Another month, another scrappy foretelling of the future by Elon Musk. He is mostly known for his electrifying visions of a Mars colony and electric cars as the answer to our gas-guzzling transportation problems. He is a man noted for making bold predictions that seem impossible to fulfill, and then delivering on his promises even if he does so behind schedule.
He has just predicted that he will produce a car that can drive from Los Angeles to New York City without human intervention by the end of 2017. If he succeeds, he will be building autonomous cars two years or more ahead of every big car manufacturer out there.
The nearest possible competitor is China’s Baidu, who are aiming for 2019, followed by Ford, Google, and GM, all aiming for around 2021. Musk’s claim is even more controversial than it seems at first glance, as he is talking about a fully autonomous vehicle while competitor’s cars will be staying in limited areas and will not drive across countries.
Can he make it happen? Let’s look at his track record.
Fully autonomous means self-driving
In the Tesla environment “Full Self-Driving Capability” means that you will be able to get in your car and just tell it where to go. Although Tesla has not (yet) released software that does more than keep vehicles in their lanes, and at safe following distances, an edited video of a Tesla Model X SUV driving autonomously in Palo Alto has been released. Researchers from various universities agree that the video seems impressive, but they aren’t ready to concede that the video provides a proof of concept.
Data and deep learning
Cars that can manage any situation need a lot of learning. Google is considered to be the data Leviathan, with its fleet having covered over two million miles in and around a few cities. We don’t exactly know what data Tesla is collecting, but when we consider that Tesla cars in autopilot mode have already covered more than 222 million miles around the world, we understand that Tesla must be getting a lot of data.
There can be no doubt that Tesla has both bigger volumes of data and much more different data than its competitors – perhaps enough to leapfrog them.
Imaging technology and learning
Musk’s avoidance of LIDAR sensor technology is compounding the difficulty factor of his quest. Google and others use LIDAR which are rapid laser pulses that produce a highly accurate representation of the surroundings. Musk is avoiding reliance on a mechanism that involves moving parts and believes that, unlike radar, LIDAR has trouble in snow, fog, and rain. Instead of the Google “KFC bucket” on top of self-driving cars which costs $80,000, Tesla is concentrating on a forward-facing radar system in tandem with eight cameras.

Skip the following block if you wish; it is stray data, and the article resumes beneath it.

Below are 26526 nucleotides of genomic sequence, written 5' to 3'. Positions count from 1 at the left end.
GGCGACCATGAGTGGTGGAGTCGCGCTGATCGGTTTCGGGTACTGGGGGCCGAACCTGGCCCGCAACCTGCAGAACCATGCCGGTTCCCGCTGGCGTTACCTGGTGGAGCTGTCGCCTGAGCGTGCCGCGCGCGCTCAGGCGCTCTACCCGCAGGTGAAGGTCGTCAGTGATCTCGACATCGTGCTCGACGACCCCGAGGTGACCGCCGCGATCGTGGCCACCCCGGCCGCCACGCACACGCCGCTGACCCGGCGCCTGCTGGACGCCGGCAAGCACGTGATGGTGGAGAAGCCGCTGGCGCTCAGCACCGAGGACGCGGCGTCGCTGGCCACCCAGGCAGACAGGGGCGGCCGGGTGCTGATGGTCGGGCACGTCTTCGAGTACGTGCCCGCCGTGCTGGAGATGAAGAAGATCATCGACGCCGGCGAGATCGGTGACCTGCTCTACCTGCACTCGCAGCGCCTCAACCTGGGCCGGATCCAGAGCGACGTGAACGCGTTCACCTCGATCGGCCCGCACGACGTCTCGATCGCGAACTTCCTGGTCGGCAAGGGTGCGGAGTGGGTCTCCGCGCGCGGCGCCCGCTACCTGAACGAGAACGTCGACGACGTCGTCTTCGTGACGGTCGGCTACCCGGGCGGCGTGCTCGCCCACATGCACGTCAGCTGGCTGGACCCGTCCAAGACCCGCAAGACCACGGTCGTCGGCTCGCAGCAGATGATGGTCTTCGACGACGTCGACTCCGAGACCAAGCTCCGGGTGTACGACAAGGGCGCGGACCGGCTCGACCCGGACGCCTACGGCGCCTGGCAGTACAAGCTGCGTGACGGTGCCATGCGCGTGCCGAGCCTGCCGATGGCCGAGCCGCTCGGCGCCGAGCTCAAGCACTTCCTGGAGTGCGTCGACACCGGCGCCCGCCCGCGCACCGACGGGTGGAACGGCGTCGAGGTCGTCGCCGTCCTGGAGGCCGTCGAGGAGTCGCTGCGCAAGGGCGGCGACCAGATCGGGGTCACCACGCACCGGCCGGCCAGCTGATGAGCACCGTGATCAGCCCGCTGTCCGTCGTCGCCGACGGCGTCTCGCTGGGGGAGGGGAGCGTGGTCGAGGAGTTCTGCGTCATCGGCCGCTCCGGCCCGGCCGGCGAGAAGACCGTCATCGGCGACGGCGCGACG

Researchers are skeptical that Tesla will achieve 100% safety without LIDAR, but Tesla is using the deep learning abilities of Nvidia’s supercomputer, the Drive PX2, to teach cars how to use radar.
While upstart Tesla is already selling cars that are capable of full autonomy, their website makes it clear that: “Self-Driving functionality is dependent upon extensive software validation and regulatory approval, which may vary widely by jurisdiction.” We may have fully autonomous vehicles before we’ve come to terms with the legal aspects of having no one in the driver seat.
Disruptive technology disrupts. Tesla may be changing the landscape from the ground up by continuing to forge ahead in the law’s gray area and adopting an “asking for forgiveness, rather than permission” approach. While Tesla’s cars become gradually autonomous through incremental software roll-outs, we need laws to state at which point a car becomes independent, and we must know how to regulate its behavior.
Is the world ready?
Car crashes cause 1.2 million deaths every year, yet Musk believes this technology to be at least twice as safe as human drivers. Some researchers are concerned that this zeal could cause setbacks for the industry by prematurely introducing technologies that are not quite ready, causing fatalities that trigger push-back from society and regulatory authorities.
Tesla’s self-driving capable cars are already on the market and buyers will soon show a bias. With one reported death in Florida and possible death in China, buyers have failed to air serious concern. The target market for Tesla’s Model 3 is the average consumer and buyers will soon let us know whether they trust computers, and Elon Musk, enough.